As for our humanity, people like Ingo Potrykus are humanitarians. He has developed a strain of rice which will stop millions from going blind and dying, all given away for free so no one can profit from it except those who plant it to feed their families. He should be given a Nobel Peace Prize. That’s the humane thing to do. Where is the humanity in making people suffer unnecessarily rather than budge an inch on a position held out of ideological rather than evidential reasons?
      You seem like a nice and thoughtful guy, gigoid, and there is lots we seem to agree on, but I must disagree with you in the strongest terms on this one.

      Liked by 1 person

      1. Jason….First, I’ll retract the ‘whacked’ from my previous response. I was a bit tired and over-reacted to some of your assertions, which, while measured and, as usual, accurate as far as they go, to be frank, show signs of exactly the hubris of which I spoke briefly. I have been a scientist since age 6, when I first got a telescope & began to study Life At Large. I’ve read an average of a book, or more, per day for the almost 60 years since then, so, I am not unfamiliar with any particular branch, though I’ve not made a particular study of more than a few, such as astronomy, philosophy, and psychology, mostly. I know how much we humans know, in the larger sense, and though we now know quite a lot, it is still very much a drop in what there is to know. It is also much less than we NEED to know.

        GMO food cannot change the Malthusian reality that exists on Earth. No matter how you increase the food production, it cannot keep up with population; that point of separation was reached mid-twentieth century…. Humanity, in order to continue to grow, needs to spread into the solar system. There is ample space and resources there to accommodate our need to breed.

        To think that you can match conditions in reality in the lab is the height of hubris, a completely unwarranted assumption, without any data to offer as evidence. Witness the behavior of bacteria and virae in reality, then tell me you understand what is actually going on. We cannot even figure out, yet, how to stop a virus…. attempting to modify the ecology of an entire planet, or even one life form, is asking for trouble, and will be due to our ignorance….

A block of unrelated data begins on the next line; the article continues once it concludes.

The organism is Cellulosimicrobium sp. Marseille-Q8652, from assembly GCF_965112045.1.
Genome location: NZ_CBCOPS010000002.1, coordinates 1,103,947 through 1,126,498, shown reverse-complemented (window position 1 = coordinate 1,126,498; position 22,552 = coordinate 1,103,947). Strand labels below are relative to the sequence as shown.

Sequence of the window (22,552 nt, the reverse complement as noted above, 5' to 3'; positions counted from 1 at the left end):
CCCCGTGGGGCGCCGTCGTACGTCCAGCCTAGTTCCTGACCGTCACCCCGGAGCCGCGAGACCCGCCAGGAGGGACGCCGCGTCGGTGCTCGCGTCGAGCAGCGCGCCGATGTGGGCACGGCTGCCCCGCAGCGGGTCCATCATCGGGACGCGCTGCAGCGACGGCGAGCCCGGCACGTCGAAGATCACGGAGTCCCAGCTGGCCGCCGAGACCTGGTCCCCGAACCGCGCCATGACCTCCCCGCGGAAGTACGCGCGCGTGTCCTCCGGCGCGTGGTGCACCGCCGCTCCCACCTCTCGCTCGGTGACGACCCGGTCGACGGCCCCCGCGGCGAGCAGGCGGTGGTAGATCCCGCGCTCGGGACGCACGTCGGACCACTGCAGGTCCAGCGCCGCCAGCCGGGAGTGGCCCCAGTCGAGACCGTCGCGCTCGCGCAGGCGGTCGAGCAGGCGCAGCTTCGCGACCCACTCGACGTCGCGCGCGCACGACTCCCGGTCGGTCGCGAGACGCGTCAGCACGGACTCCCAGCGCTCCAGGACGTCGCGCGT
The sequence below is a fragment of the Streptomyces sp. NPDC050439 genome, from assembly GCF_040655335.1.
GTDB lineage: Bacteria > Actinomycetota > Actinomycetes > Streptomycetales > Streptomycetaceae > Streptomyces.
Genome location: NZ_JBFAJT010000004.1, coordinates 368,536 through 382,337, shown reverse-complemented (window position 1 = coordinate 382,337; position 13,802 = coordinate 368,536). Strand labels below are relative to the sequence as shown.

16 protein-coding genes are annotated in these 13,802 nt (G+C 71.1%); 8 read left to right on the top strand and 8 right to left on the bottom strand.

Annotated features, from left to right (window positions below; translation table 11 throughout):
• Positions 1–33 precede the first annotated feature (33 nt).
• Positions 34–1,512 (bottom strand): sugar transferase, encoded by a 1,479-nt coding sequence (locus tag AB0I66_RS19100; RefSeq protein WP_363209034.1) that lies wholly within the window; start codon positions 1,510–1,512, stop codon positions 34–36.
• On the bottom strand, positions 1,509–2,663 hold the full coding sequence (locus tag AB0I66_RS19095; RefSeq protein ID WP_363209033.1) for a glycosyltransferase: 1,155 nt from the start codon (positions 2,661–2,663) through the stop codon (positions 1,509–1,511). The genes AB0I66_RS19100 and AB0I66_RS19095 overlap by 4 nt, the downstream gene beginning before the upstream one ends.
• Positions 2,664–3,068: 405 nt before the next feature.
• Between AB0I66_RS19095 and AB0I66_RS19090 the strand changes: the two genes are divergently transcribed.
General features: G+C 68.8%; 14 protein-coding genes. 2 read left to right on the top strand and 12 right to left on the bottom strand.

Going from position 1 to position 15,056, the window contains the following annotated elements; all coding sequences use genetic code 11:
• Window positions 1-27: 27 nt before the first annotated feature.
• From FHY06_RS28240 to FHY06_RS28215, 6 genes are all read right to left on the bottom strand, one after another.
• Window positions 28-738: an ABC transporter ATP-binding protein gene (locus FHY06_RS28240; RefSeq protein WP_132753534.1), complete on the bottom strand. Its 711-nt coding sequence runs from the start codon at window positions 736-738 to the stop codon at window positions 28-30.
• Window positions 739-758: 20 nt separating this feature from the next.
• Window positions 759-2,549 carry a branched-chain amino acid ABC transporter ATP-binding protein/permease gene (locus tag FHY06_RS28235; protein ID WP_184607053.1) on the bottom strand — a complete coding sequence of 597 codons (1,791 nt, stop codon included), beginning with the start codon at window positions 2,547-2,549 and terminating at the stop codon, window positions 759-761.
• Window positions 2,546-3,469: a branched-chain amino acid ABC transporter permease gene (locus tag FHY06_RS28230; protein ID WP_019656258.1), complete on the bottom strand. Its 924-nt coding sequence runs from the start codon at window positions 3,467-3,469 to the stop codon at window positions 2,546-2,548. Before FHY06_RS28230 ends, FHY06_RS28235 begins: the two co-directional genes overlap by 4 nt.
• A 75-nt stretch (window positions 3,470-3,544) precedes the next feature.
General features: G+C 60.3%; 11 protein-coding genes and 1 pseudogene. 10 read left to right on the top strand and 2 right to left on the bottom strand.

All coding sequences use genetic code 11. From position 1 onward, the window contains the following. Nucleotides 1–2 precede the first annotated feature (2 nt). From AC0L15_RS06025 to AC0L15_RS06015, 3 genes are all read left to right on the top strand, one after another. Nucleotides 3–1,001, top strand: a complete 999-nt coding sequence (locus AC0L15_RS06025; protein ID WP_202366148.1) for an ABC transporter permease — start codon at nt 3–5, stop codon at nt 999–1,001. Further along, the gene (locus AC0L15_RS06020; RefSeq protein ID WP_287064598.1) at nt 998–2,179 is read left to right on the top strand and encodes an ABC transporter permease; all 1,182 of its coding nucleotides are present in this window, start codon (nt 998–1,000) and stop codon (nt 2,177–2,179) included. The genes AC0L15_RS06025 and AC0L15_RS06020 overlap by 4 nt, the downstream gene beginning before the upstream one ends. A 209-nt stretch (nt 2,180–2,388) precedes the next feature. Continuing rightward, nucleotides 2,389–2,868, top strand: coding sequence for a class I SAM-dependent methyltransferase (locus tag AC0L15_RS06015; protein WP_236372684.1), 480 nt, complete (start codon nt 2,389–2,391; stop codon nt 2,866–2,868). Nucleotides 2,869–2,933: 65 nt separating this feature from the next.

In order to learn, one must first admit they don’t know….. You are making the mistake of assuming you know, when there is no evidence that is so….

        While I appreciate the information about the rice, I cannot help but think there are other, less dangerous ways to help people. This road leads to dangers we humans do not yet understand well enough to risk.

        I would also remind you of how little we understand of nuclear energy, and take a look at how much the Fukushima incident has had more of a deleterious impact than is even yet understood… hell, they haven’t been able to stop the reactors yet….

        And we think we can control genetics? Sorry, but, it’s but another example of the danger of hubris in scientific thought.

        gigoid, the dubious

        Liked by 1 person

      2. Hi Gigoid, I disagree with pretty much everything there, but I think we’re going to have to agree to disagree on this one otherwise we’ll just end up saying the same things back and forth at each other.

        Liked by 1 person

      3. True enough; I’ll add one quote, from a pretty smart guy, which makes my point succinctly, then let it lie for now….

        “Wisdom sets bounds even to knowledge.” — Friedrich Nietzsche

        I do enjoy your site; it’s nice to read someone whose basic methods are sound; too many people today decry any need for accuracy, or the scientific method in thinking, so, it’s good to see in a younger person….

        gigoid, the dubious, for good reason

        😉

        Liked by 1 person